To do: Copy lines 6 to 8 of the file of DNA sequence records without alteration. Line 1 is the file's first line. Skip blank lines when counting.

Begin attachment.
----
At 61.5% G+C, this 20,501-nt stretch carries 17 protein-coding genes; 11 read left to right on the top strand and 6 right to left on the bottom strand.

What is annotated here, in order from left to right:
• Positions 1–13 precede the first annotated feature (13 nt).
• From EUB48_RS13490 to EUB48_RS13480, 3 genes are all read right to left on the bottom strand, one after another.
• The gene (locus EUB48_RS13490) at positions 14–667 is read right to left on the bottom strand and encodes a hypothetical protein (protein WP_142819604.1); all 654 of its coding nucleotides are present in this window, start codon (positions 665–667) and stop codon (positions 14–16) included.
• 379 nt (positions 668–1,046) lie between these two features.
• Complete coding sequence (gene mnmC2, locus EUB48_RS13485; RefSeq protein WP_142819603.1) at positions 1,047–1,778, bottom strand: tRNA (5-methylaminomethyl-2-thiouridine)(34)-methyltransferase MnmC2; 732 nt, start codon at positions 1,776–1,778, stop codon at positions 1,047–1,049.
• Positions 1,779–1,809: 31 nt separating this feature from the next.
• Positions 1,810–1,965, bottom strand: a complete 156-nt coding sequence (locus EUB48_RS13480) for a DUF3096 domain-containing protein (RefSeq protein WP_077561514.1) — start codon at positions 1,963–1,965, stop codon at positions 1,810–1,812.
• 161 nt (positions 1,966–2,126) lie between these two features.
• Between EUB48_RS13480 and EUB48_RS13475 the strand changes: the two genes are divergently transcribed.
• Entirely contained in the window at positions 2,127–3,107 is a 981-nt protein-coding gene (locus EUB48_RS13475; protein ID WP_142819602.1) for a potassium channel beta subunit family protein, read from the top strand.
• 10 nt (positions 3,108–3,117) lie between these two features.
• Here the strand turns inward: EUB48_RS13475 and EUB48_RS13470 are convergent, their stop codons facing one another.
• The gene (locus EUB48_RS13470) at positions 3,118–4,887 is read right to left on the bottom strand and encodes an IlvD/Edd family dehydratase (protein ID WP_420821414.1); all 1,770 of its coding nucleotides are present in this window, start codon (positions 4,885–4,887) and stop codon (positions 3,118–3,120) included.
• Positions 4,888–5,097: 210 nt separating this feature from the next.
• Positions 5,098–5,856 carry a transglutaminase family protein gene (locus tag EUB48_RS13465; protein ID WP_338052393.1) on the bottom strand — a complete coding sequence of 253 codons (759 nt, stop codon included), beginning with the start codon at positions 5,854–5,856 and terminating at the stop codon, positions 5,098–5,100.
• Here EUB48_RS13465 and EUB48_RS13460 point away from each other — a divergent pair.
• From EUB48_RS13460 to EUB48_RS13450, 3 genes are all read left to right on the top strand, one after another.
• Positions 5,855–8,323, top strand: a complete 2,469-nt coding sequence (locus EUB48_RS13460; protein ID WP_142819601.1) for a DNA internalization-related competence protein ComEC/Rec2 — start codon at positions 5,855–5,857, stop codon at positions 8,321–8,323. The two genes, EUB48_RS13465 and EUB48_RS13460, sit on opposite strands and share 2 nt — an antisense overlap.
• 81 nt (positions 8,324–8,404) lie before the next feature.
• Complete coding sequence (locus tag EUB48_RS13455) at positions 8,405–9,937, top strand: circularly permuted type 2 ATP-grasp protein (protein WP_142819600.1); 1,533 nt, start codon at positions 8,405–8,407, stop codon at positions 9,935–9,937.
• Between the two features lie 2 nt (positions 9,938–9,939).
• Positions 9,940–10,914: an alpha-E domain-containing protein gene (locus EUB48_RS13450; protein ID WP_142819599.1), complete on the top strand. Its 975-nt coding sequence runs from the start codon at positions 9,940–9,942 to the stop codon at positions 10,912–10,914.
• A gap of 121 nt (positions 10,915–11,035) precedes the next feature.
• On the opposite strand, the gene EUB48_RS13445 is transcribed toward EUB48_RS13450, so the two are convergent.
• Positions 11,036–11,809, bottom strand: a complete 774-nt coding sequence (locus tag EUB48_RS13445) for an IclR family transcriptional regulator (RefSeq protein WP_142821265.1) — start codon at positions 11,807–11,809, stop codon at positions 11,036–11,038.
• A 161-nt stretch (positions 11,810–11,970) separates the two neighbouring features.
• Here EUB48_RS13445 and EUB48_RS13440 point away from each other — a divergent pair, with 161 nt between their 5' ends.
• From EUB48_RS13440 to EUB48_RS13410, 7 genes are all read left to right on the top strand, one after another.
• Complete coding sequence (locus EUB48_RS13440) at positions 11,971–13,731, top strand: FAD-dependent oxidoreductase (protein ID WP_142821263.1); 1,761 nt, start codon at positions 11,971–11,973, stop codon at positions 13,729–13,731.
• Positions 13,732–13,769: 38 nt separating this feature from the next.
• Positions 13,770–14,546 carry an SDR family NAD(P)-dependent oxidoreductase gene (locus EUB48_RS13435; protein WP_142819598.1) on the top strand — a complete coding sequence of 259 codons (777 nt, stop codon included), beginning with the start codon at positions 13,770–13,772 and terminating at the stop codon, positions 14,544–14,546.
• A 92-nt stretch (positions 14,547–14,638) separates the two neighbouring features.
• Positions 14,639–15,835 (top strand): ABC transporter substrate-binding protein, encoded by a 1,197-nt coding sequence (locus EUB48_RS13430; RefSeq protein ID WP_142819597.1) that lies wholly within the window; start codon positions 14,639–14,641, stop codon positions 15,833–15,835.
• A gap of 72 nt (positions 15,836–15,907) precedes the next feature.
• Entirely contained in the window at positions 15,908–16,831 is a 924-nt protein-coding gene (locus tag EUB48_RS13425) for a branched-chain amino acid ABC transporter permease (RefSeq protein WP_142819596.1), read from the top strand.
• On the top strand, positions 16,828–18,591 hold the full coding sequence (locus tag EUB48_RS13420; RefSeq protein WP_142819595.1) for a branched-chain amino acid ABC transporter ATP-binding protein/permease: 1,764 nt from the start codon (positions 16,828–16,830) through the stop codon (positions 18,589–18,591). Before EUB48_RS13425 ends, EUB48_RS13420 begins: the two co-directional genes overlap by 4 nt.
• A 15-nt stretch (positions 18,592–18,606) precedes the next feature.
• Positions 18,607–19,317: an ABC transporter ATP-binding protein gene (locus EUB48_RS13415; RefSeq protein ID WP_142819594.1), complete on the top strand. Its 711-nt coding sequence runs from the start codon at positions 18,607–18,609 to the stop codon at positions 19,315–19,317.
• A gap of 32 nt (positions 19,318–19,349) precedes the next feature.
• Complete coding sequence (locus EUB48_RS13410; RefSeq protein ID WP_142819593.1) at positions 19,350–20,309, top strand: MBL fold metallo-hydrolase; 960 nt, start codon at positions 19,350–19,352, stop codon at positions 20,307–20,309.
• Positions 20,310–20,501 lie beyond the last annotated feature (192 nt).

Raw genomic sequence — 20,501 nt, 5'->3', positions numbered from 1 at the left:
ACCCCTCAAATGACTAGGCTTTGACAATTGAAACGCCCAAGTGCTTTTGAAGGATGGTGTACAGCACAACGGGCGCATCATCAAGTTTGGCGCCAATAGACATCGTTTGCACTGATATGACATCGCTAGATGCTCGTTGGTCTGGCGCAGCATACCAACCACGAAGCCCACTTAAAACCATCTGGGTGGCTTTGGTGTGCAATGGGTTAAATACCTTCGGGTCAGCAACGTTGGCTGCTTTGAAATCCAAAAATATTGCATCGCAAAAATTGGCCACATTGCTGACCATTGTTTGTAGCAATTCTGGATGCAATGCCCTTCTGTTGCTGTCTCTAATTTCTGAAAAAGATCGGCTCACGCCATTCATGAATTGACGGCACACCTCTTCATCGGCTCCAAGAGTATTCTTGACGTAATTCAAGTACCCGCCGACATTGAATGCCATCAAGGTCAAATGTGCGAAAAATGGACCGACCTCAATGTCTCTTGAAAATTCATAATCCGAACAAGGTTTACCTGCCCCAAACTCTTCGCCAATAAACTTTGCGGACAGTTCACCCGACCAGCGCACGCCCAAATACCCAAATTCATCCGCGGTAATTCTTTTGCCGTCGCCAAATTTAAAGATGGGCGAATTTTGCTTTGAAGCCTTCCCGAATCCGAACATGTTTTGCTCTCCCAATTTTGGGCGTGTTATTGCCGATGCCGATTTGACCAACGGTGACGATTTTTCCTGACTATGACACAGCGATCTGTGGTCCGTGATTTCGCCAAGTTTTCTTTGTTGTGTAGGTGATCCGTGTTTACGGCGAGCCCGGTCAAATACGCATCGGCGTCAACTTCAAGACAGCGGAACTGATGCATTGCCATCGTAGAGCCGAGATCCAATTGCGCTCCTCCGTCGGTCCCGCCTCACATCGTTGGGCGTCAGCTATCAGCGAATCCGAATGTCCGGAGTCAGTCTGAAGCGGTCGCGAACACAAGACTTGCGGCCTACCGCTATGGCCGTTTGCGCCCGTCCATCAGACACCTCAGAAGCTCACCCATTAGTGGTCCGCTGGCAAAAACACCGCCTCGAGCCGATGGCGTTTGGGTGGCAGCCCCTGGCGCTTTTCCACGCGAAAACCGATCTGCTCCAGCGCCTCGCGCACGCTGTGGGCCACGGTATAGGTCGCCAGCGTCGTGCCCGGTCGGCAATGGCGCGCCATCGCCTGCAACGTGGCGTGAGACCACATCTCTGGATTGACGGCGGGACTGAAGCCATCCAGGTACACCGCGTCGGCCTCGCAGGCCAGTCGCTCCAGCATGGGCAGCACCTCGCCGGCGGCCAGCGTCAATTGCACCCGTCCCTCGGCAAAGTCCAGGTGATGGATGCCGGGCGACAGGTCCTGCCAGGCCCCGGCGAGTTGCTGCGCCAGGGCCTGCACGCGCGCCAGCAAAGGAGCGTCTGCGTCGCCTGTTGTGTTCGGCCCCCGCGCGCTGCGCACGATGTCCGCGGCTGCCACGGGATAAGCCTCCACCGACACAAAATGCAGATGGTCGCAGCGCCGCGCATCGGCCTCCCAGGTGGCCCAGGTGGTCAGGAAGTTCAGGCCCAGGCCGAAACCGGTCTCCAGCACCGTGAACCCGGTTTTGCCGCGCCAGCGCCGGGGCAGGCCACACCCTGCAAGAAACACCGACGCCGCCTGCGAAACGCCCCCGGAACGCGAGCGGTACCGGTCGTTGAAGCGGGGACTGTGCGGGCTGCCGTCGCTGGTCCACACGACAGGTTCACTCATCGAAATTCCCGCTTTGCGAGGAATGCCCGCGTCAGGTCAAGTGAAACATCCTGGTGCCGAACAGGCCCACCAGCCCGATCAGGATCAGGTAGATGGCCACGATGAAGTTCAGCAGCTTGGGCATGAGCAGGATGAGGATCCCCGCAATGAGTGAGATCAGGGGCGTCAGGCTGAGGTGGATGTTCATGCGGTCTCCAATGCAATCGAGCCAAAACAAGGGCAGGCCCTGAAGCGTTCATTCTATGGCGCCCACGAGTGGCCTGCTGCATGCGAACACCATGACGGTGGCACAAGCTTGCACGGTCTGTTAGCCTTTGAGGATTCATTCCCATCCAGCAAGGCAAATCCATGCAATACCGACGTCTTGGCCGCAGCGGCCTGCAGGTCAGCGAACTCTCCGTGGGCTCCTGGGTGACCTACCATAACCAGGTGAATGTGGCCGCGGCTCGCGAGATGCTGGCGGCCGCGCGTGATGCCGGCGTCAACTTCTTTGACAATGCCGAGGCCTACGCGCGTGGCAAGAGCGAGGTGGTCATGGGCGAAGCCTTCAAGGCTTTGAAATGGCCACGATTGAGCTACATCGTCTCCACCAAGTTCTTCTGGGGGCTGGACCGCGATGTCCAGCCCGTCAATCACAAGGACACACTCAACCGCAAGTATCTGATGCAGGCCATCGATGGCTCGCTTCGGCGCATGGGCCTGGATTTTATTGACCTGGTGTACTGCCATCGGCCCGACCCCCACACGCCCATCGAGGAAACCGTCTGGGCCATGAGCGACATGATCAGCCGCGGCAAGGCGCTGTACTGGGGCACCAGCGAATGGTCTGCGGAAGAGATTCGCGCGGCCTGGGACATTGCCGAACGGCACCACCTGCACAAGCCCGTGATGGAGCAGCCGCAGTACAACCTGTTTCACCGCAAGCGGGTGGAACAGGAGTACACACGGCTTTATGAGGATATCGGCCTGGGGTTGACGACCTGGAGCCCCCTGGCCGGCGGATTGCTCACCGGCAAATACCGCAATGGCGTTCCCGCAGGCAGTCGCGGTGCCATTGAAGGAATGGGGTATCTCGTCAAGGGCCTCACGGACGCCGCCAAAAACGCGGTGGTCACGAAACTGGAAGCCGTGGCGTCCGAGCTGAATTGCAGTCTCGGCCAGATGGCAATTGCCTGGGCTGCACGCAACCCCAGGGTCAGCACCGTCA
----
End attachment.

• 379 nt (positions 668–1,046) lie between these two features.
• Complete coding sequence (gene mnmC2, locus EUB48_RS13485; RefSeq protein WP_142819603.1) at positions 1,047–1,778, bottom strand: tRNA (5-methylaminomethyl-2-thiouridine)(34)-methyltransferase MnmC2; 732 nt, start codon at positions 1,776–1,778, stop codon at positions 1,047–1,049.
• Positions 1,779–1,809: 31 nt separating this feature from the next.